|Publication number||US3059282 A|
|Publication date||Oct 23, 1962|
|Filing date||May 29, 1959|
|Priority date||May 29, 1959|
|Publication number||US 3059282 A, US 3059282A, US-A-3059282, US3059282 A, US3059282A|
|Inventors||Dan L Smith|
|Original Assignee||Esco Corp|
|Export Citation||BiBTeX, EndNote, RefMan|
|Patent Citations (4), Referenced by (16), Classifications (13)|
|External Links: USPTO, USPTO Assignment, Espacenet|
Oct. 23, 1962 D. L. SMITH 3,059,282
METHOD OF COATING EMPLOYING AN INVESTMENT MOLD Filed May 29, 1959 United States 3,059,282 METHOD OF CASTING EMPLOYING AN INVESTMENT MOLD Dan L. Smith, Portland, reg., assignor to Esco Corporation, a corporation of Oregon Filed May 29, 1959, Ser. No. 816,712 12 Claims. (Cl. 18--58) This invention relates to a method of casting and, more particularly, to a casting methodinvolving the use of an investment mold.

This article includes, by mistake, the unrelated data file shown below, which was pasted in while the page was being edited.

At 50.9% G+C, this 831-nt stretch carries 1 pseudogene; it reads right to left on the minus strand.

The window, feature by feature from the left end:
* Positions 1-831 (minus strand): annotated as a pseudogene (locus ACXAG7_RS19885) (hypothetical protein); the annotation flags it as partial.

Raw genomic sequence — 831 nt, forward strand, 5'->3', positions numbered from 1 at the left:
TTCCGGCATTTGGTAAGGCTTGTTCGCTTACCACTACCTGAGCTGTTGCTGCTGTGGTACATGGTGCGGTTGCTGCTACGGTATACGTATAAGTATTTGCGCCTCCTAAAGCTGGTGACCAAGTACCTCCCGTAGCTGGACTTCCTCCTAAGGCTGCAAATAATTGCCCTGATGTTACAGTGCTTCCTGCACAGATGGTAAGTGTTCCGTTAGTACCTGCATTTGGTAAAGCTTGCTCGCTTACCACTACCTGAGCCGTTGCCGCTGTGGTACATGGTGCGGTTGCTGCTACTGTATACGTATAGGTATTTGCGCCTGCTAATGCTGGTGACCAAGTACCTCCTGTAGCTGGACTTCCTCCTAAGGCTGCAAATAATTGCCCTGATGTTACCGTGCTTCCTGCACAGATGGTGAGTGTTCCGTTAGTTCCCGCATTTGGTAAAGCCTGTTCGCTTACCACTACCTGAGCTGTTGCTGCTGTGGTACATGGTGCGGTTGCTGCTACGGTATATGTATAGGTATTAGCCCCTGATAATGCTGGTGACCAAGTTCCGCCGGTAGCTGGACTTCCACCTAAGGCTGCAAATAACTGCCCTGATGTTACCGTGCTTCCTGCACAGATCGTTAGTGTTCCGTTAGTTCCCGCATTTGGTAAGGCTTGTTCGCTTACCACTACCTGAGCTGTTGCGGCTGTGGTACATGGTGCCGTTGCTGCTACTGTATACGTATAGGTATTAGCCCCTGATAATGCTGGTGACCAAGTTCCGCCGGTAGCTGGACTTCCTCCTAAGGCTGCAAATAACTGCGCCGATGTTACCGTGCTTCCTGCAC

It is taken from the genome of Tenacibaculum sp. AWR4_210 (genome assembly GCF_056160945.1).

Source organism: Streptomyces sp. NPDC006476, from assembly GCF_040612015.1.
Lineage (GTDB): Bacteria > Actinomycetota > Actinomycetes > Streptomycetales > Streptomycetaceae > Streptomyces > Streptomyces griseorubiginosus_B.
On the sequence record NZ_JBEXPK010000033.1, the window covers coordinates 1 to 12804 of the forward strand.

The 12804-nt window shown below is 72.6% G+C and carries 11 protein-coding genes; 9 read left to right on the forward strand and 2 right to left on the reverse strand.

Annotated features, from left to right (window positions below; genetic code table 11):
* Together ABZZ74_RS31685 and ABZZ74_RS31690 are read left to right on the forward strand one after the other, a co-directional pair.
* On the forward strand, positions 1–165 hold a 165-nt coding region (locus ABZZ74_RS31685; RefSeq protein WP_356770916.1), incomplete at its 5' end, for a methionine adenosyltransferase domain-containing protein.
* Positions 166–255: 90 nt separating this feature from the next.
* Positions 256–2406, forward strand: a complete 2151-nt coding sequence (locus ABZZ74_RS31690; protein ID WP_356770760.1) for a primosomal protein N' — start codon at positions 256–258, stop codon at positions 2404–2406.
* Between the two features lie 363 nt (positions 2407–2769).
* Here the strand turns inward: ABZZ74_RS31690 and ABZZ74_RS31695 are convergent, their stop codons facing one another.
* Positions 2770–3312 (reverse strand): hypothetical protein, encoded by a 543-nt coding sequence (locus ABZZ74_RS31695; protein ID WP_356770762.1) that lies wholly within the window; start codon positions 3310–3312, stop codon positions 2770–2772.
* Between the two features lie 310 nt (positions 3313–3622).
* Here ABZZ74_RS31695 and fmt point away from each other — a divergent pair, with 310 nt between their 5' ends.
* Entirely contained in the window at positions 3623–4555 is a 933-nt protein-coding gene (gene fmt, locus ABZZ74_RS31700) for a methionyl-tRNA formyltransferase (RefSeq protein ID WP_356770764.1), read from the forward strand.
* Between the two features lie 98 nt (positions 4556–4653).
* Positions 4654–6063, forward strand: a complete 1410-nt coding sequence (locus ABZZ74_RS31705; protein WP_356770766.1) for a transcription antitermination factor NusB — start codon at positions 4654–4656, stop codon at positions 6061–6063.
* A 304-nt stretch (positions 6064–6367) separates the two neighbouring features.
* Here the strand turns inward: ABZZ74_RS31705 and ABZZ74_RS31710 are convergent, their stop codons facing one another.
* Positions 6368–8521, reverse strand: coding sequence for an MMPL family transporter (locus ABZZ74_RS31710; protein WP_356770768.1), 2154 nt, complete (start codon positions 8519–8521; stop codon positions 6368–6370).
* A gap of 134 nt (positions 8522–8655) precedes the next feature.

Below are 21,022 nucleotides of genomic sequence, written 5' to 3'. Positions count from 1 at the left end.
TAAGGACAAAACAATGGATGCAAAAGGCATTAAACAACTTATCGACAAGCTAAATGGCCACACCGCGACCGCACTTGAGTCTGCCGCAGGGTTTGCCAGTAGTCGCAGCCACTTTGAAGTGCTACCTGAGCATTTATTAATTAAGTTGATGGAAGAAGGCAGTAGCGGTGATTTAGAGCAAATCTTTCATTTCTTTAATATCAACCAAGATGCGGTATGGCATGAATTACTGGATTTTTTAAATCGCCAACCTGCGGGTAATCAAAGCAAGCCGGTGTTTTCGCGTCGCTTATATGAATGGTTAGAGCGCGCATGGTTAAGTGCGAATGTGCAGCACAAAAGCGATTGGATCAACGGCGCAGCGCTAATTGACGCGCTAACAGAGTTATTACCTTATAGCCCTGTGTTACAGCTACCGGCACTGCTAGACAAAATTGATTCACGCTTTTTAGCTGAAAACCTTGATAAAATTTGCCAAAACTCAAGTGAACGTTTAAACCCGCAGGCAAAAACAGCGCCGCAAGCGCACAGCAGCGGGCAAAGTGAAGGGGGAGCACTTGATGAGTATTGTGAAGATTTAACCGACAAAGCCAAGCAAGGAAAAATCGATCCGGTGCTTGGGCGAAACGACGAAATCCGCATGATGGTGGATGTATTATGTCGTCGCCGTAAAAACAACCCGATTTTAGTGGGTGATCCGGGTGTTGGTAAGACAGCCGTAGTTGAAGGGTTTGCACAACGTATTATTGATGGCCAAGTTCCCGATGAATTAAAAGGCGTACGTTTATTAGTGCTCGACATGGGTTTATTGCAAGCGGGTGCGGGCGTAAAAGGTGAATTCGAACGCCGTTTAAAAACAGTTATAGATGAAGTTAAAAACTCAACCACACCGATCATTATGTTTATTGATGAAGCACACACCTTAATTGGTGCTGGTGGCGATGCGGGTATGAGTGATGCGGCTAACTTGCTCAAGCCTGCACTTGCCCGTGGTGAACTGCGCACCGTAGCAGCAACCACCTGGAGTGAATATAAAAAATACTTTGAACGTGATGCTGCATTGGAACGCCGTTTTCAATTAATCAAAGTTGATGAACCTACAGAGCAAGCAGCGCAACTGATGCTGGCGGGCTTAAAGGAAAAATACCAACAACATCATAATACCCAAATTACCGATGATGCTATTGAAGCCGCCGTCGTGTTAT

Investment molding procedures are employed in those casting methods where the casting is of a type that cannot be fashioned in the usual technique. Investment molding con-templates the use of disposable pattern material-the material, for example, being melted or otherwise fluidized and drained from the sand mold. This permits fabrication of a wide variety of intricate castings not possible with the usual indestructible patterns. The conventional indestructible patterns, if fashioned into the complex shapes which can be employed in this invention, could not be removed from the mold without destroying the mold.